Summary: Silkwood Was A Martryr Who Died For A Greater Cause. The Film Is Less Bothered About The Cause Though, Highlighting More About Everything Karen Lost. There’s Little To Cheer.
Silkwood is one of those movies that you simply should not watch at midnight. Unfortunately, my cable television placed the movie at the 12:30 am slot and on top of it kept no intermissions, not even one during the movie. So I had to stay awake late at night and watch this in the living area, dimming the lights around me and lowering the T.V.’s audibility so that my family would not get disturbed by the warning alarm sounds heard often in the film. Without any intermissions, I was a little lost during the movie because keeping an intermission during films does indeed have a powerful impact if placed at the right point – it increases the audience’s anticipation and also gives them a break to take in all the details.
Silkwood kept chugging on and on in scenes with little dramatic weight (its documentary approach is quite like the lead actress Meryl Streep‘s other film A Cry in The Dark) or any significant narrative development to hold us in. I quite felt like the movie chose the wrong person to tell its story, and it could’ve been told better had Karen Silkwood been a supporting character in a film that rather emphasized on the investigation of Kerr-McGee plant and the lawsuit in the aftermath of Silkwood’s untimely demise. Unlike Erin Brockovich, Silkwood was not able to directly resolve the issue of health and safety of workers, and though she did play a major role in initiating the whole move, her accident martyrs her for a greater cause. The movie isn’t able to deliver her enough justice for her efforts and death, with its epilogue only mentioning that the ‘plant closed down a year later’ – too grim and defeated to inspire.
Karen Silkwood was a courageous small-town gal who took on the Oklahoma nuclear plant where she worked after finding out that it conducted unethical practices without considering workers’ safety. From being one of the bubbliest and most beloved persons among her colleagues and supervisors, Karen eventually lost almost everyone’s support after helping the union in digging out such malpractices happening at the workplace. Her private life too faced its share of difficulties on top of the mess she was already in even before the incident – apart from losing custody of her three kids, Silkwood’s relationship with her boyfriend Drew also suffered when he cautioned her of ‘going too far’ with the case. She didn’t just have to win her colleagues’ support but also prove to the union that she was a smart woman with a sharp mind.
In one of the film’s best acted scenes, Meryl as Karen is discussing recommendations and proposals for the nuclear plant with the senior union members. At first, her suggestions are trivial and her seniors condescendingly put down her ideas and hurriedly begin to leave. It is then that Karen leaves the room and catches them in the corridor where she whispers what she had witnessed at the plant. It is only then that the union takes her seriously. Streep’s excellence is evident during close-ups or mid-shots in this movie’s case (the film rarely has close- ups), but her screen charisma tends to disappear in her attempt to replicate human-like performances. And this becomes a problem whenever the camera goes away from her, especially here in Silkwood where the cinematography is quite conventional like those old films where the cameras moved less and the actors went back and forth. She’s managed to rectify this problem though especially in her recent ventures where her charisma makes for half the performance. Here we manage to catch less than half of whatever she is doing because of the distance the camera maintains.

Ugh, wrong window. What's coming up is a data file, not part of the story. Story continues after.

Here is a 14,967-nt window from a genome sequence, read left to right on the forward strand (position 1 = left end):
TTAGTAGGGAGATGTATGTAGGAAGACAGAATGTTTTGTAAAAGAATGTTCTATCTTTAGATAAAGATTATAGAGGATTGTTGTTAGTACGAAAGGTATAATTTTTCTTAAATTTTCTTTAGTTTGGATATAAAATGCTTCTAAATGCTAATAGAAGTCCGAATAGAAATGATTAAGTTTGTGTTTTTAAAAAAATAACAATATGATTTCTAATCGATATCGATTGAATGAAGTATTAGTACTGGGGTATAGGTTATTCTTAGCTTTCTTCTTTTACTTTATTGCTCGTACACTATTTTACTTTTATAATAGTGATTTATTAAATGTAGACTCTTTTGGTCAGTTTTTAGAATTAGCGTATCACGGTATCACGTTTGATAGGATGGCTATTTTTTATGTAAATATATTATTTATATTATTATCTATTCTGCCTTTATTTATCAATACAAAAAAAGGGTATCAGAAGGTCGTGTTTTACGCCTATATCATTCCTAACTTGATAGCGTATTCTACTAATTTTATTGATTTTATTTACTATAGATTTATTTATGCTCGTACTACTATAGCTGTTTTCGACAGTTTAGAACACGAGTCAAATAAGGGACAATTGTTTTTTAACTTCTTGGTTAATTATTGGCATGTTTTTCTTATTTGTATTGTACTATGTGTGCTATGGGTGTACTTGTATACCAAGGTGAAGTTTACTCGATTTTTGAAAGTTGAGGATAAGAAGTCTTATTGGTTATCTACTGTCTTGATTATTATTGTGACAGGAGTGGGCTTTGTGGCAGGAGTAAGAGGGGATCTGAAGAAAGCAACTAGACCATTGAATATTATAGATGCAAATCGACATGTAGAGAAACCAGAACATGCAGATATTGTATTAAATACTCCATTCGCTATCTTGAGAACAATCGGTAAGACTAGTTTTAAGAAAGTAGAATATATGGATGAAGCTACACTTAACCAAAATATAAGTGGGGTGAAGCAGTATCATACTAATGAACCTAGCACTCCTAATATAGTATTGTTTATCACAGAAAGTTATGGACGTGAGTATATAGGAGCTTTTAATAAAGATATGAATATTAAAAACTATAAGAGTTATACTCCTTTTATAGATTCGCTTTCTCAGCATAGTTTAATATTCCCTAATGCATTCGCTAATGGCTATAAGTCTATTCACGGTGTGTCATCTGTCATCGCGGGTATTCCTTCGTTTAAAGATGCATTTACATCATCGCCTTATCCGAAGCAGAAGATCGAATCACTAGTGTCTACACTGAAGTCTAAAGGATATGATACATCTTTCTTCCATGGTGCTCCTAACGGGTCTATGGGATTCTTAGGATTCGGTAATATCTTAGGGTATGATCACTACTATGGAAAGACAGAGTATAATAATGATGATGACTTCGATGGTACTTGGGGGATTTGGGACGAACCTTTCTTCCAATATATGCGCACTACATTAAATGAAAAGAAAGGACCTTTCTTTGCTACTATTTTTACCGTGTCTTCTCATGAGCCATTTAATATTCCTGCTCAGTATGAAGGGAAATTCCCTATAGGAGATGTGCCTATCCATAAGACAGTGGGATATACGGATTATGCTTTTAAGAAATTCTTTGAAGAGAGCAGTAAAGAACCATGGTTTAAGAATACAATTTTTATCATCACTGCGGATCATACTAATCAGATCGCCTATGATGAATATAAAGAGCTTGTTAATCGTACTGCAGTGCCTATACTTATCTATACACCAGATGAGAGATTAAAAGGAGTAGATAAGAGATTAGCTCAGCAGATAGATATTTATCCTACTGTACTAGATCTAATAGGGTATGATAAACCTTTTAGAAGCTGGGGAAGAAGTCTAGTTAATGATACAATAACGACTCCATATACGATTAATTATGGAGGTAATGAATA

It’s not just Streep but also actors Cher, Kurt and director Mike Nichols who act and direct respectively in a similar manner. Now I get it they wanted to depict a dull small-town in Oklahoma with as much truism as possible. Cher (playing Karen’s lesbian friend Dolly) wears the most unimposing crumpled and faded jerseys and pants while Russell (playing Karen’s boyfriend Drew) is equally untidy and moves around the house shirtless and in cheap blue jeans (though their performances are great). They do everything in their own lazy pace and Cher’s Dolly is found half the time either in bed or on the couch. On top of this Nichols makes it even more evident that nothing much happens in ‘small town Okie’ by placing his camera at a distance. Only a few times do we get shot/reverse shots between the actors and once or twice we see the camera do an effect other than cutting (a few dissolves and an expected fadeout after the crucial scene). Even the upbeat background music at the beginning slowly turns into bleak mournful tunes as the film progresses. It is only the sound of the warning alarm bells that occasionally appear to raise some momentum.
There is neither enough follow-up of Silkwood’s investigation itself, except for some extended scenes of Karen surreptitiously (hence very slowly) hunting for some ‘confidential information’. I could get up in between, bring some chocolates from the fridge in the kitchen and find myself watching her do the same action. The movie ‘Silkwood’ therefore becomes ‘ambitionless’ and although I do understand it has deliberately downplayed its ‘own cinematic ambition’ just to honor the woman’s life, the movie as a result also becomes ‘one of those inspirational films that come, snag some awards and are soon forgotten’. Or in this film’s case, used as a failed ‘boob-gag’ in Seth MacFarlane‘s unimpressive Oscar show.